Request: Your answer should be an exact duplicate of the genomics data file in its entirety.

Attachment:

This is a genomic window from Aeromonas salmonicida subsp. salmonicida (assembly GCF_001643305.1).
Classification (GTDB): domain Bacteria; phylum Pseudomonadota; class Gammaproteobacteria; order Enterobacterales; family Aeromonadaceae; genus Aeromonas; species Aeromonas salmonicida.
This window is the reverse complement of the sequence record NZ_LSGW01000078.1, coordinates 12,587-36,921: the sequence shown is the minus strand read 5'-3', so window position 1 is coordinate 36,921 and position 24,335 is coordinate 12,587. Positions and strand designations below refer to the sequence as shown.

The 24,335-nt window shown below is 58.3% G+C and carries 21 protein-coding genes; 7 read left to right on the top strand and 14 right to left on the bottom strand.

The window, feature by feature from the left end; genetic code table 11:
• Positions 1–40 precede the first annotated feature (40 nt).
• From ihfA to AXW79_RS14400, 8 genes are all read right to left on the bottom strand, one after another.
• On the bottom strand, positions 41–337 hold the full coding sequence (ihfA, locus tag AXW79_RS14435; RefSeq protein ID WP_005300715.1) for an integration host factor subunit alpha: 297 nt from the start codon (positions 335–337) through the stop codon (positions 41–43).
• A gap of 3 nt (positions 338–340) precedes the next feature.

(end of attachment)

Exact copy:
This is a genomic window from Aeromonas salmonicida subsp. salmonicida (assembly GCF_001643305.1).
Classification (GTDB): domain Bacteria; phylum Pseudomonadota; class Gammaproteobacteria; order Enterobacterales; family Aeromonadaceae; genus Aeromonas; species Aeromonas salmonicida.
This window is the reverse complement of the sequence record NZ_LSGW01000078.1, coordinates 12,587-36,921: the sequence shown is the minus strand read 5'-3', so window position 1 is coordinate 36,921 and position 24,335 is coordinate 12,587. Positions and strand designations below refer to the sequence as shown.

The 24,335-nt window shown below is 58.3% G+C and carries 21 protein-coding genes; 7 read left to right on the top strand and 14 right to left on the bottom strand.

The window, feature by feature from the left end; genetic code table 11:
• Positions 1–40 precede the first annotated feature (40 nt).
• From ihfA to AXW79_RS14400, 8 genes are all read right to left on the bottom strand, one after another.
• On the bottom strand, positions 41–337 hold the full coding sequence (ihfA, locus tag AXW79_RS14435; RefSeq protein ID WP_005300715.1) for an integration host factor subunit alpha: 297 nt from the start codon (positions 335–337) through the stop codon (positions 41–43).
• A gap of 3 nt (positions 338–340) precedes the next feature.